At least since John Kennedy, “coolness” has been admired in presidents, some said because television favored coolness over the old-fashioned “hot” rhetoric of politicians like former presidential candidate William Jennings Bryan. But Moyers, who worked for Kennedy and Lyndon Johnson, recognized that both Kennedy and Obama sometimes gave inspiring speeches that stirred people’s healthy passions for good causes. Moyers told Bill Maher: “I looked at the video of Grant Park on the election night last year, Bill, and the faces of those young people, the gleam in their eyes, the hope in their faces, the determination, the belief in the idealist was like that of 1960.” He added that “great presidents have the power to move people with words, and then by making the choices that back up those words, and that’s the big challenge for Barack Obama now, is to back up that powerful, moving, inspiring rhetoric with strong decisions.”
Whether in regard to health care reform or other policy initiatives in the future Obama will be able to match his sometimes inspiring rhetoric with “strong decisions” remains unknown. Late that same month when Robinson and Moyers were criticizing Obama for not displaying enough passion, a U. S. senator died who was known for such a quality and who declared that the “whole issue of health insurance and universal coverage . . . . has been the passion of my life.” But he was also admired by both Democratic and Republican lawmakers for his ability to help forge compromises leading to legislation.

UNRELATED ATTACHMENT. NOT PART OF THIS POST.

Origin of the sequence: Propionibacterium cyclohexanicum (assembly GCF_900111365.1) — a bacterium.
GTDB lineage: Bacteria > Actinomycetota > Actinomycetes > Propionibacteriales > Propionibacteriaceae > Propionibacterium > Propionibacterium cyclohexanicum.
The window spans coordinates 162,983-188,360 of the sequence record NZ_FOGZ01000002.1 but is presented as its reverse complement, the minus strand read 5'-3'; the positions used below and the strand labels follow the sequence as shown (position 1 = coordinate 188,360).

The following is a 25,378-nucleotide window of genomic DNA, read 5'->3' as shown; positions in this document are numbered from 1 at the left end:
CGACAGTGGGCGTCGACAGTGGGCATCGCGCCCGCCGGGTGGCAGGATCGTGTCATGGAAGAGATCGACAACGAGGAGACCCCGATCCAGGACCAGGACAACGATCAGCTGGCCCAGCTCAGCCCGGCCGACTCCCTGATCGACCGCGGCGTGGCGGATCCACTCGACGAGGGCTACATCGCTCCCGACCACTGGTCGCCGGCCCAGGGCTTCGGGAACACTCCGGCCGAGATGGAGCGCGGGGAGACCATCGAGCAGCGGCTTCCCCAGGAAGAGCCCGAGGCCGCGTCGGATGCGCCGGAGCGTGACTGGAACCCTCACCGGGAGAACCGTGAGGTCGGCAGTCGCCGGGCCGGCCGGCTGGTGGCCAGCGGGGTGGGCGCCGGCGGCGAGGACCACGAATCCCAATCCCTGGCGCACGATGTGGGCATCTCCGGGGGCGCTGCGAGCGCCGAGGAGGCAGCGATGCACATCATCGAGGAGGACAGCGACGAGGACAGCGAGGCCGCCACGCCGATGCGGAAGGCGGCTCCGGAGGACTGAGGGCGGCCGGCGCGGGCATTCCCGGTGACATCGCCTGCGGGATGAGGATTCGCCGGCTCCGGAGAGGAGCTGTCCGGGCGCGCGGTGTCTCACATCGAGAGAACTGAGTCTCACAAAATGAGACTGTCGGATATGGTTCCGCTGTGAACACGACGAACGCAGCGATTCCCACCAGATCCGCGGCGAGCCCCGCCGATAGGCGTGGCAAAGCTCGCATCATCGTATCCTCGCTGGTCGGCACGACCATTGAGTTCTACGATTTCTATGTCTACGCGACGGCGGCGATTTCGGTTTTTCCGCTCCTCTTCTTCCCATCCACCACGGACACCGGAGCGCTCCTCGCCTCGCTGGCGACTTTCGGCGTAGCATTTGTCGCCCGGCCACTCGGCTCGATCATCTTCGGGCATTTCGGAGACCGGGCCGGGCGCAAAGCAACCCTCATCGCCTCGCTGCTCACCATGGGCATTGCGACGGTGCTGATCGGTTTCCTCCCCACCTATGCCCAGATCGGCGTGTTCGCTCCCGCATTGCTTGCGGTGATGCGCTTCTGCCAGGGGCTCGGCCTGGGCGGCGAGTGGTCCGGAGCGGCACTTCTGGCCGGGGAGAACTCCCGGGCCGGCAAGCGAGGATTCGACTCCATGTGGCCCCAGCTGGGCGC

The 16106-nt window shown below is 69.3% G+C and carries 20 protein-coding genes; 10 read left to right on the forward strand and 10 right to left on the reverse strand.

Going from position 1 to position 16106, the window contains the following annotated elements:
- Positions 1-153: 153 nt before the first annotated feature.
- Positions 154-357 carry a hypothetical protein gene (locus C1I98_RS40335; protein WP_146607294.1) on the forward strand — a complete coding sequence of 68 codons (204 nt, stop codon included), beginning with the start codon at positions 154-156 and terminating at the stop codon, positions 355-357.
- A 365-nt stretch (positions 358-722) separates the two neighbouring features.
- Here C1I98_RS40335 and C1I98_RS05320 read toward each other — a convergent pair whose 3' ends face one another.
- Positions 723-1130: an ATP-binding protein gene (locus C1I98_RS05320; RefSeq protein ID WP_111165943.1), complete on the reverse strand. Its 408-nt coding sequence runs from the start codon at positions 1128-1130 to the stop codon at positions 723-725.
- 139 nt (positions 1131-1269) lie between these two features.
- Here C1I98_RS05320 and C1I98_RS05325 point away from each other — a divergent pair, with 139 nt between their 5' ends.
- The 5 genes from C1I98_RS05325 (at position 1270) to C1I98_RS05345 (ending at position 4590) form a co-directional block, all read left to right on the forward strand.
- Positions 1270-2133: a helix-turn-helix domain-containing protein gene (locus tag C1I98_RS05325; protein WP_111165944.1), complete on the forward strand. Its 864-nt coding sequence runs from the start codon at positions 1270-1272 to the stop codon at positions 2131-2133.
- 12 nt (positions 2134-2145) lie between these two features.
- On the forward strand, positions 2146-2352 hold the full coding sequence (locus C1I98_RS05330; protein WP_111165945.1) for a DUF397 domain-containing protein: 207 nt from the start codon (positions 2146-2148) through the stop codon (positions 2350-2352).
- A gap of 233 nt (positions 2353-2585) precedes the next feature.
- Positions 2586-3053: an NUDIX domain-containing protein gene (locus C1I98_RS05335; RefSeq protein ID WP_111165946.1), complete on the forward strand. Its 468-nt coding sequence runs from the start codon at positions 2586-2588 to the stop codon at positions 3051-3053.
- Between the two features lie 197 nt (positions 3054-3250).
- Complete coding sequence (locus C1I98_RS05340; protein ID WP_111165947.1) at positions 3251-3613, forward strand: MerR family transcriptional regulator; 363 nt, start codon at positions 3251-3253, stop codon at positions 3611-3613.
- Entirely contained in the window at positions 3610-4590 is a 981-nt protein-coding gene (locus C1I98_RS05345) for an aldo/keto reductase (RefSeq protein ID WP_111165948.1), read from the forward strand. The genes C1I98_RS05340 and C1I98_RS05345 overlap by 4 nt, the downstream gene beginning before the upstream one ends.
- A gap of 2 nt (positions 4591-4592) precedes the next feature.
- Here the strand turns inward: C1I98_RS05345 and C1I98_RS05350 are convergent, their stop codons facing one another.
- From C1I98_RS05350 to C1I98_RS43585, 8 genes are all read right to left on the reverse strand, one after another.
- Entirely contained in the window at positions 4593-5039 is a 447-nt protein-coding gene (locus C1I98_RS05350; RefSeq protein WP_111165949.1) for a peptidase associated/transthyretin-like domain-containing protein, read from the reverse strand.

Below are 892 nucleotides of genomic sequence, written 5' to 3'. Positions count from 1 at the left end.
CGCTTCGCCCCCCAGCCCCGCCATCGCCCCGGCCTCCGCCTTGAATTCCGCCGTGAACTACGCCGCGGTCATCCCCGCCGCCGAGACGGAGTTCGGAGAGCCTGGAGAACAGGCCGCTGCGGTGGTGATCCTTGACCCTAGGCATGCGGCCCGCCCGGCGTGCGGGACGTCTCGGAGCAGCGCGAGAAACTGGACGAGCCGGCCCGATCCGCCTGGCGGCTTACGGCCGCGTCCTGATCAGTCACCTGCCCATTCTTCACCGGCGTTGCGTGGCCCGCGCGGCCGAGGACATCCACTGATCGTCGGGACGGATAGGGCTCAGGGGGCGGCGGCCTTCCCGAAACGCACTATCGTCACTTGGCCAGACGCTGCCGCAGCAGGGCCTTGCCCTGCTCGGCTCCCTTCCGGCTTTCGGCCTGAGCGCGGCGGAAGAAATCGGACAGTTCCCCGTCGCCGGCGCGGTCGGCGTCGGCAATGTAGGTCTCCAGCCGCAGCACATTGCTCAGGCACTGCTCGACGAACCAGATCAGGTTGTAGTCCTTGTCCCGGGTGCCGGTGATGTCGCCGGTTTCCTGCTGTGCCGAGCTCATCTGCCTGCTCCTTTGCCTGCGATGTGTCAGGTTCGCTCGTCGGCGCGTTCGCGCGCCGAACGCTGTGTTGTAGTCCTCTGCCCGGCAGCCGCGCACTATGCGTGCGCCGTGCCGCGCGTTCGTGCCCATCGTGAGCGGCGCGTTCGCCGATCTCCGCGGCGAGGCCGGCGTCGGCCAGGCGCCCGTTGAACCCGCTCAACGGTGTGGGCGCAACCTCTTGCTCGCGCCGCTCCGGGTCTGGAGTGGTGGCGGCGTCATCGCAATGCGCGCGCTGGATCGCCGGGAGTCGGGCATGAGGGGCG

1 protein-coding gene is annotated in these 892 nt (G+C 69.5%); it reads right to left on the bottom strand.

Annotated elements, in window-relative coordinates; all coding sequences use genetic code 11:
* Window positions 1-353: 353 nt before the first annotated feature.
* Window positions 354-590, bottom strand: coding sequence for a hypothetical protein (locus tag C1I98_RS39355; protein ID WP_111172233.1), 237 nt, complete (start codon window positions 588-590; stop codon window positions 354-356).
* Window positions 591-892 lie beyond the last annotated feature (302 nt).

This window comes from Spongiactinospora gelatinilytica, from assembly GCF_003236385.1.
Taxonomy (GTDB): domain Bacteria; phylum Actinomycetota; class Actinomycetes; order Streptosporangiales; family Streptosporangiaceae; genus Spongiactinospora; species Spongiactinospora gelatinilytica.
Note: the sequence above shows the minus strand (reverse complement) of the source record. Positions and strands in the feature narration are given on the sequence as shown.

The person, of course, was Ted Kennedy. Upon his death Obama issued a statement that said, “I valued his wise counsel in the Senate . . . . I’ve profited as president from his encouragement and wisdom.” Later in the day, the president added that the senator “could passionately battle others and do so peerlessly on the Senate floor for the causes that he held dear, and yet still maintain warm friendships across party lines.”
If the cool and cerebral Obama is to bring about meaningful health care reform, he may need to demonstrate a wisdom that includes a healthy dose of Ted-Kennedy-like passion.
Walter G. Moss
Walter G. Moss is a professor of history at Eastern Michigan University. His most recent book is An Age of Progress?: Clashing Twentieth-Century Global Forces (2008).
Republished with permission from The History News Network.